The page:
Quasi Courts

     As newspapers recede in the face of the Internet, so courts are becoming publishers in their own right through the Internet.
      Most courts, state and federal, see their public duty as one that includes providing access to public documents to members of the media. An open look at the government’s business – and the courts are a central part of government in the United States – is a basic element of our nation’s political philosophy.
      Just so in Los Angeles Superior Court where the Los Angeles Times complained through published articles over the sealing of a minor business complaint involving the actress Sharon Stone. The court’s public database, if you plugged in the case number, said that the case did not exist, which is not good.
      There is a way to handle sealed cases, by acknowledging the case’s existence and its nature. And by requiring that the party to the case who wants it sealed must make a motion to be ruled on by the judge in the case.
      None of that happened in the Stone case. But the judge in the case eventually opened the case up and the court is looking to make sure that a case that does exist is not declared to be non-existent. In other matters, as well, the court’s officials have made sure that media access to public documents remains prompt and unencumbered.
      Not so in other state courts, primarily in the southern states.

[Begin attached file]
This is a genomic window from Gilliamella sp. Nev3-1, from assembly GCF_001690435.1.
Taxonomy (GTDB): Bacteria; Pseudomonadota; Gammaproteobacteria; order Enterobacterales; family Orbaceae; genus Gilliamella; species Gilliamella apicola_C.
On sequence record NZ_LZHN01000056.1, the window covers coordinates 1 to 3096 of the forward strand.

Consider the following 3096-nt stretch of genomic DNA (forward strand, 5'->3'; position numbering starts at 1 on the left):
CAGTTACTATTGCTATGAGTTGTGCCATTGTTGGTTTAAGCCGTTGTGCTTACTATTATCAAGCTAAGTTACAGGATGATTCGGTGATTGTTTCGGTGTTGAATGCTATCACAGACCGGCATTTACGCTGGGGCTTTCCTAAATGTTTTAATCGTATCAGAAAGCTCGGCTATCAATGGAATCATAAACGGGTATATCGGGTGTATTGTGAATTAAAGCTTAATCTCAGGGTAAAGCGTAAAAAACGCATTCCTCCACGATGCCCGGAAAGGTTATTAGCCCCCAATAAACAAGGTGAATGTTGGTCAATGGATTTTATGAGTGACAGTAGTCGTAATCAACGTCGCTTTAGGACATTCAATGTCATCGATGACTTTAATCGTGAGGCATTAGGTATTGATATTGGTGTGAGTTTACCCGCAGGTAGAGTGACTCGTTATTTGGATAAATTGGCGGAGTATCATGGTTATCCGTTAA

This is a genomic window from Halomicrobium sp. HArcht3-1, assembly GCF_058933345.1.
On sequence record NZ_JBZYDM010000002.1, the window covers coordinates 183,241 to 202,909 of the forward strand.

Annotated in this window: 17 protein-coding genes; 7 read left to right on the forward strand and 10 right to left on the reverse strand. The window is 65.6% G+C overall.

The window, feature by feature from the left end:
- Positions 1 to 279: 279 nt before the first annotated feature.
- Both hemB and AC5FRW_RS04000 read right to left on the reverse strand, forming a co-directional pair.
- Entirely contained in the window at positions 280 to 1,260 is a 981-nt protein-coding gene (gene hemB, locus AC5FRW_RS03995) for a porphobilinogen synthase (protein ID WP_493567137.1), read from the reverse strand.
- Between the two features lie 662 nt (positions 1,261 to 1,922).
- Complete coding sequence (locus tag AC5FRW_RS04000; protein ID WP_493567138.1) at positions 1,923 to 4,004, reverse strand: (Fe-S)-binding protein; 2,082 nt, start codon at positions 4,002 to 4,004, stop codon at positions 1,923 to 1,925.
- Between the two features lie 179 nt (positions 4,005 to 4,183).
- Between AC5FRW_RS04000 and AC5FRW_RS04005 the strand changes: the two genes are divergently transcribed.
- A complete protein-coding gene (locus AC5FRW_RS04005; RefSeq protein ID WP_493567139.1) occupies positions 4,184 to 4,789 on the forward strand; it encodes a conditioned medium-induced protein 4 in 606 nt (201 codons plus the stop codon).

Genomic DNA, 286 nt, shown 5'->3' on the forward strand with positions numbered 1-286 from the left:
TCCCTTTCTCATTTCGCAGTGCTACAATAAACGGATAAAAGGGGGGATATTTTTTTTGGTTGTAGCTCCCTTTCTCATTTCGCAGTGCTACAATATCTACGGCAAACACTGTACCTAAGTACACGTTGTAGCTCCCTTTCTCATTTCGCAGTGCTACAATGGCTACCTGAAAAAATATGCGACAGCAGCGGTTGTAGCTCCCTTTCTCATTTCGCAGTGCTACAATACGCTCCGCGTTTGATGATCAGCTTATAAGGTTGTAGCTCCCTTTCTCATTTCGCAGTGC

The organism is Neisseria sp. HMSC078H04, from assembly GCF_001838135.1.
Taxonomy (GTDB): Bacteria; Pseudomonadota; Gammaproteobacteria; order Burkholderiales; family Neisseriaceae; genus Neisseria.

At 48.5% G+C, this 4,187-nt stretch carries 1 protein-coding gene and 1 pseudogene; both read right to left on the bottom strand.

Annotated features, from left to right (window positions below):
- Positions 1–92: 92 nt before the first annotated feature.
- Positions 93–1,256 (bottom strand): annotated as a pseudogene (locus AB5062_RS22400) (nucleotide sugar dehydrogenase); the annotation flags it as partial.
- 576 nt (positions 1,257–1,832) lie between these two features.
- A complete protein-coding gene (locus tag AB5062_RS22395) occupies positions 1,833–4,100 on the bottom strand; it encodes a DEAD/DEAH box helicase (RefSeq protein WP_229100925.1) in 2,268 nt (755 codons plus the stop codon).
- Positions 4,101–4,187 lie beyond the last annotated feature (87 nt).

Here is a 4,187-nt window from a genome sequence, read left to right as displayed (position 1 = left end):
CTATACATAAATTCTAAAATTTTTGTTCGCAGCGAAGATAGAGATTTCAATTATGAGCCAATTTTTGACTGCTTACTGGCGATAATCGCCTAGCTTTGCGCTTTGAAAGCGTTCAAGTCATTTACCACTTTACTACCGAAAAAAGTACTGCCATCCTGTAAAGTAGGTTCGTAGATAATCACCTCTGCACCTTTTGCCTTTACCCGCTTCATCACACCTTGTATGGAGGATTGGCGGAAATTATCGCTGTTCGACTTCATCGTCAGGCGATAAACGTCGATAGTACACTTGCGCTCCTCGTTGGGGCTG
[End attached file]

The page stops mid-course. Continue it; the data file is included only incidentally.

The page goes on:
What is happening is that the courts are getting into the publishing business because they want to make money at it. In tandem with that transformation, a small minority of the courts have gone further and sought to squeeze out the competition, i.e. the media.
      In the state courts in Birmingham, for example, the clerk has been explicit about the connection between cutting off access to the media and the desire to make money by publishing online.
      But in others, the pressure is more subtle. The court pushes the media back generally citing two all-purpose reasons, security and staffing shortages. It should be clear that those reasons do not withstand examination. The press has a long tradition of looking at public documents promptly in court after court, without jeopardizing the “security” of the documents. We are just looking at them, after all.
      The staff shortage issue is also a phantom reason that vanishes under examination. Because access for the media does not require staff time. In one court, in St. Louis, it was literally a matter of reopening a door that had been locked.
      That’s all it takes, either in fact or by analogy, opening a door, letting us in to look at public documents. That is why so many courts do provide the press with prompt access, despite the fact that no court that I have ever dealt with will say they have enough staff.
      Many clerks and many presiding judges are thoughtful and understand the role of the press and will grant the access when the issue is brought to their attention. State courts in Los Angeles, San Francisco, Chicago and Manhattan are that way.
      But a few don’t get it. They publish first, make money at it, usually by selling copies of documents, but also by selling electronic feeds of docket data. And then block press access. They have monopoly power and they behave like a private monopolist.

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